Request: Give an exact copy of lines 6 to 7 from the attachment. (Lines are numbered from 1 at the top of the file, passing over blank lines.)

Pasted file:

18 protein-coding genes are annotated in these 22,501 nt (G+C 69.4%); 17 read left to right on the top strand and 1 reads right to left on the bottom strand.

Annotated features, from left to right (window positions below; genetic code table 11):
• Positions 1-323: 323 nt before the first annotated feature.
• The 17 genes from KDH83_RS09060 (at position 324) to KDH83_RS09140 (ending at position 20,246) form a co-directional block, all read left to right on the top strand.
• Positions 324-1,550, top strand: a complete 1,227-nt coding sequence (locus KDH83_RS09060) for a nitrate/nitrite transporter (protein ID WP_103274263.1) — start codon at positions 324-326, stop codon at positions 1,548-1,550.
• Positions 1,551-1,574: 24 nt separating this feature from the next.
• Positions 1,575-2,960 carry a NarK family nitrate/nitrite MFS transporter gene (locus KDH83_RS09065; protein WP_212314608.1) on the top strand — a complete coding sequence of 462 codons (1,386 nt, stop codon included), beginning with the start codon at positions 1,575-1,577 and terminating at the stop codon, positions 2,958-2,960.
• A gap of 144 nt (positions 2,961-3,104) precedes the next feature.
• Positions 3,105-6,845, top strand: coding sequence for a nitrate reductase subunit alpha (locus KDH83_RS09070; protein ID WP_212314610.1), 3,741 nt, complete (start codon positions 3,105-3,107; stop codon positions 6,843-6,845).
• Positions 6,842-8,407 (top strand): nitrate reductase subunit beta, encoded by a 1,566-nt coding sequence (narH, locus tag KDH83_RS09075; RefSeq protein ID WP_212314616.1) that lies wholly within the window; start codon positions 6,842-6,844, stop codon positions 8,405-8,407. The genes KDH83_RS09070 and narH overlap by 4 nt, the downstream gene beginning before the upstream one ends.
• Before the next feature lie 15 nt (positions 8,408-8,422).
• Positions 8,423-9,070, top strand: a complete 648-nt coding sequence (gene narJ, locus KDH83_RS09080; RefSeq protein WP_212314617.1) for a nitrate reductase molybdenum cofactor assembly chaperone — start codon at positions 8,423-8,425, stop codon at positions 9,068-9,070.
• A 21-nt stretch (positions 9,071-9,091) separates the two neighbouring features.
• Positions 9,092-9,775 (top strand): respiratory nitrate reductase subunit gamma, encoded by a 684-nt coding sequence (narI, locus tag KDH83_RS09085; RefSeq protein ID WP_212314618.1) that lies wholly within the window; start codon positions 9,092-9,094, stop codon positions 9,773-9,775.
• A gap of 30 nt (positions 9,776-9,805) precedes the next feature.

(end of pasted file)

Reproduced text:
• Positions 1,551-1,574: 24 nt separating this feature from the next.
• Positions 1,575-2,960 carry a NarK family nitrate/nitrite MFS transporter gene (locus KDH83_RS09065; protein WP_212314608.1) on the top strand — a complete coding sequence of 462 codons (1,386 nt, stop codon included), beginning with the start codon at positions 1,575-1,577 and terminating at the stop codon, positions 2,958-2,960.